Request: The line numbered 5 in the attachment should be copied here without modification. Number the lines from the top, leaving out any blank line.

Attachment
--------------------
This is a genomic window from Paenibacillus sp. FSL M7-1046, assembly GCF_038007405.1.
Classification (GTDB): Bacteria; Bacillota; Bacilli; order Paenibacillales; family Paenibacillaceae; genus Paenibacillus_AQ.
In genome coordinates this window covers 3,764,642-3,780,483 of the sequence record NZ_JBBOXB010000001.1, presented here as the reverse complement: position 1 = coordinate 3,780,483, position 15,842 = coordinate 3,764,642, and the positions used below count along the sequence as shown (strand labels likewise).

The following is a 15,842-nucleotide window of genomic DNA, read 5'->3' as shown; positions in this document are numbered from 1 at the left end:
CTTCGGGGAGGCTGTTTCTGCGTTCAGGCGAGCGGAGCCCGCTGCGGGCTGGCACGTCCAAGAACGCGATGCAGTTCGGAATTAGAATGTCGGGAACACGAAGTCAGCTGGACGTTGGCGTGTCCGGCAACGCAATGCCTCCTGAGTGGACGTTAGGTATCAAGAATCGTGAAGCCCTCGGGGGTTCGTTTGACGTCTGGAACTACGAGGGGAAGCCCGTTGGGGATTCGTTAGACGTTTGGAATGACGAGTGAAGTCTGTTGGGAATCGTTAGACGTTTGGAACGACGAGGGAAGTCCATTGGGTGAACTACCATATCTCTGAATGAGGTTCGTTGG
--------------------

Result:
CTTCGGGGAGGCTGTTTCTGCGTTCAGGCGAGCGGAGCCCGCTGCGGGCTGGCACGTCCAAGAACGCGATGCAGTTCGGAATTAGAATGTCGGGAACACGAAGTCAGCTGGACGTTGGCGTGTCCGGCAACGCAATGCCTCCTGAGTGGACGTTAGGTATCAAGAATCGTGAAGCCCTCGGGGGTTCGTTTGACGTCTGGAACTACGAGGGGAAGCCCGTTGGGGATTCGTTAGACGTTTGGAATGACGAGTGAAGTCTGTTGGGAATCGTTAGACGTTTGGAACGACGAGGGAAGTCCATTGGGTGAACTACCATATCTCTGAATGAGGTTCGTTGG